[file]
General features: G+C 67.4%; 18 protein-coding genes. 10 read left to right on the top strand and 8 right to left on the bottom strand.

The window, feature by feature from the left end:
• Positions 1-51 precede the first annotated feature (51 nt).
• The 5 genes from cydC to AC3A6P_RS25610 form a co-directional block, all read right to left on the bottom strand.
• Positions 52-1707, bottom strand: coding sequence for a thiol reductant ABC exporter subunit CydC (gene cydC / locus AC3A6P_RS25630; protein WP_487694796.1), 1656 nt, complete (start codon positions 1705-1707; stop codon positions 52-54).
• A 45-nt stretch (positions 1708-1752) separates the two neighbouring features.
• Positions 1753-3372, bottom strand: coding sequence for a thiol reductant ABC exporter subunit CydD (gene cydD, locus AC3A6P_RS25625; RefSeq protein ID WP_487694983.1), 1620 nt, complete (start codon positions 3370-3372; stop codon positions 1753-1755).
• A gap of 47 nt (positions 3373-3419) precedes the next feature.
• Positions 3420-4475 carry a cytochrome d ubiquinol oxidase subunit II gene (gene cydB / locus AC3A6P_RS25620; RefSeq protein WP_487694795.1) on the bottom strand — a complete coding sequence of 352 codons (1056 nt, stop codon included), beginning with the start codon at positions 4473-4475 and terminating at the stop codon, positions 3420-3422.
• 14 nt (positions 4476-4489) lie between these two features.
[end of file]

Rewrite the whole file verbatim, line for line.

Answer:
General features: G+C 67.4%; 18 protein-coding genes. 10 read left to right on the top strand and 8 right to left on the bottom strand.

The window, feature by feature from the left end:
• Positions 1-51 precede the first annotated feature (51 nt).
• The 5 genes from cydC to AC3A6P_RS25610 form a co-directional block, all read right to left on the bottom strand.
• Positions 52-1707, bottom strand: coding sequence for a thiol reductant ABC exporter subunit CydC (gene cydC / locus AC3A6P_RS25630; protein WP_487694796.1), 1656 nt, complete (start codon positions 1705-1707; stop codon positions 52-54).
• A 45-nt stretch (positions 1708-1752) separates the two neighbouring features.
• Positions 1753-3372, bottom strand: coding sequence for a thiol reductant ABC exporter subunit CydD (gene cydD, locus AC3A6P_RS25625; RefSeq protein ID WP_487694983.1), 1620 nt, complete (start codon positions 3370-3372; stop codon positions 1753-1755).
• A gap of 47 nt (positions 3373-3419) precedes the next feature.
• Positions 3420-4475 carry a cytochrome d ubiquinol oxidase subunit II gene (gene cydB / locus AC3A6P_RS25620; RefSeq protein WP_487694795.1) on the bottom strand — a complete coding sequence of 352 codons (1056 nt, stop codon included), beginning with the start codon at positions 4473-4475 and terminating at the stop codon, positions 3420-3422.
• 14 nt (positions 4476-4489) lie between these two features.